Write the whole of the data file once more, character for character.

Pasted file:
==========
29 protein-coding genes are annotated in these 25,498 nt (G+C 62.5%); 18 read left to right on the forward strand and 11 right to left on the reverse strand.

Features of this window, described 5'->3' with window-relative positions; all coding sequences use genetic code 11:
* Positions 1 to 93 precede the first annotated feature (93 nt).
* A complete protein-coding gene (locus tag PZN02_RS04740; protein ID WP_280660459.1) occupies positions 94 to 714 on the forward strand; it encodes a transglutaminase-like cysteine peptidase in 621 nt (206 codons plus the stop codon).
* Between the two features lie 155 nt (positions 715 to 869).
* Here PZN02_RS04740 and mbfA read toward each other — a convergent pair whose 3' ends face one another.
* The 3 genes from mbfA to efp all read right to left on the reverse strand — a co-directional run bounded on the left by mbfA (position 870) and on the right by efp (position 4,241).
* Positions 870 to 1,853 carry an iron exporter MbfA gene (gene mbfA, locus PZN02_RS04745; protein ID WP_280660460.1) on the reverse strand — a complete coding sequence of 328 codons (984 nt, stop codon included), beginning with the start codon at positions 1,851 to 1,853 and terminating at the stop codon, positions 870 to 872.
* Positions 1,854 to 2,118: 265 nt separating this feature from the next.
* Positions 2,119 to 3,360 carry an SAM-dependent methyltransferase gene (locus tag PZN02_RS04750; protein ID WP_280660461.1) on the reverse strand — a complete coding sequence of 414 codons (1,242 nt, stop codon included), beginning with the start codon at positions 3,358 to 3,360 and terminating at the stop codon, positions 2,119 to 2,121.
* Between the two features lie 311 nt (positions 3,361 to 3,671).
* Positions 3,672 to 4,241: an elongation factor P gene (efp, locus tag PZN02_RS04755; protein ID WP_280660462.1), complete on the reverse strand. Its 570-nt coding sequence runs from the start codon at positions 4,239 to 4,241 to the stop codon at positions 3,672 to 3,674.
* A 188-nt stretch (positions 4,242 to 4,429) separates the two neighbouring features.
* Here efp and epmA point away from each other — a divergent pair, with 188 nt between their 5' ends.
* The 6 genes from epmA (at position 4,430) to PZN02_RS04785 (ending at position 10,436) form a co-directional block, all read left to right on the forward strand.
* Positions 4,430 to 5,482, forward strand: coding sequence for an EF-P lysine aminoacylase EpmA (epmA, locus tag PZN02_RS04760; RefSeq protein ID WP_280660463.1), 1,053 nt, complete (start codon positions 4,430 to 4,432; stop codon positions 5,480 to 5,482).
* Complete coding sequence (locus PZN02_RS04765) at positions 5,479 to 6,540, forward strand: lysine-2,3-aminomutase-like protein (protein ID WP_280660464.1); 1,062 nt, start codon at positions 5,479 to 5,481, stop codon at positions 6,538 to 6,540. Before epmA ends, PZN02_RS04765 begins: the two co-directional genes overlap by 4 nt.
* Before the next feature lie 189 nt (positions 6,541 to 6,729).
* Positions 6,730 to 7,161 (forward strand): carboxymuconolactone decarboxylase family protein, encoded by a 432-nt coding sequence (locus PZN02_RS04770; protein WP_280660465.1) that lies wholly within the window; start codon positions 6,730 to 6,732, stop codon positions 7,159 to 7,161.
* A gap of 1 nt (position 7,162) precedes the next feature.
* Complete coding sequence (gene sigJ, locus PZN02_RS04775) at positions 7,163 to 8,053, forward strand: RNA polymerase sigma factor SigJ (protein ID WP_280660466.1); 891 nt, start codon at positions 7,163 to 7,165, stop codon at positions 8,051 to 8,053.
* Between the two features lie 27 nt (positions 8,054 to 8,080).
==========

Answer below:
29 protein-coding genes are annotated in these 25,498 nt (G+C 62.5%); 18 read left to right on the forward strand and 11 right to left on the reverse strand.

Features of this window, described 5'->3' with window-relative positions; all coding sequences use genetic code 11:
* Positions 1 to 93 precede the first annotated feature (93 nt).
* A complete protein-coding gene (locus tag PZN02_RS04740; protein ID WP_280660459.1) occupies positions 94 to 714 on the forward strand; it encodes a transglutaminase-like cysteine peptidase in 621 nt (206 codons plus the stop codon).
* Between the two features lie 155 nt (positions 715 to 869).
* Here PZN02_RS04740 and mbfA read toward each other — a convergent pair whose 3' ends face one another.
* The 3 genes from mbfA to efp all read right to left on the reverse strand — a co-directional run bounded on the left by mbfA (position 870) and on the right by efp (position 4,241).
* Positions 870 to 1,853 carry an iron exporter MbfA gene (gene mbfA, locus PZN02_RS04745; protein ID WP_280660460.1) on the reverse strand — a complete coding sequence of 328 codons (984 nt, stop codon included), beginning with the start codon at positions 1,851 to 1,853 and terminating at the stop codon, positions 870 to 872.
* Positions 1,854 to 2,118: 265 nt separating this feature from the next.
* Positions 2,119 to 3,360 carry an SAM-dependent methyltransferase gene (locus tag PZN02_RS04750; protein ID WP_280660461.1) on the reverse strand — a complete coding sequence of 414 codons (1,242 nt, stop codon included), beginning with the start codon at positions 3,358 to 3,360 and terminating at the stop codon, positions 2,119 to 2,121.
* Between the two features lie 311 nt (positions 3,361 to 3,671).
* Positions 3,672 to 4,241: an elongation factor P gene (efp, locus tag PZN02_RS04755; protein ID WP_280660462.1), complete on the reverse strand. Its 570-nt coding sequence runs from the start codon at positions 4,239 to 4,241 to the stop codon at positions 3,672 to 3,674.
* A 188-nt stretch (positions 4,242 to 4,429) separates the two neighbouring features.
* Here efp and epmA point away from each other — a divergent pair, with 188 nt between their 5' ends.
* The 6 genes from epmA (at position 4,430) to PZN02_RS04785 (ending at position 10,436) form a co-directional block, all read left to right on the forward strand.
* Positions 4,430 to 5,482, forward strand: coding sequence for an EF-P lysine aminoacylase EpmA (epmA, locus tag PZN02_RS04760; RefSeq protein ID WP_280660463.1), 1,053 nt, complete (start codon positions 4,430 to 4,432; stop codon positions 5,480 to 5,482).
* Complete coding sequence (locus PZN02_RS04765) at positions 5,479 to 6,540, forward strand: lysine-2,3-aminomutase-like protein (protein ID WP_280660464.1); 1,062 nt, start codon at positions 5,479 to 5,481, stop codon at positions 6,538 to 6,540. Before epmA ends, PZN02_RS04765 begins: the two co-directional genes overlap by 4 nt.
* Before the next feature lie 189 nt (positions 6,541 to 6,729).
* Positions 6,730 to 7,161 (forward strand): carboxymuconolactone decarboxylase family protein, encoded by a 432-nt coding sequence (locus PZN02_RS04770; protein WP_280660465.1) that lies wholly within the window; start codon positions 6,730 to 6,732, stop codon positions 7,159 to 7,161.
* A gap of 1 nt (position 7,162) precedes the next feature.
* Complete coding sequence (gene sigJ, locus PZN02_RS04775) at positions 7,163 to 8,053, forward strand: RNA polymerase sigma factor SigJ (protein ID WP_280660466.1); 891 nt, start codon at positions 7,163 to 7,165, stop codon at positions 8,051 to 8,053.
* Between the two features lie 27 nt (positions 8,054 to 8,080).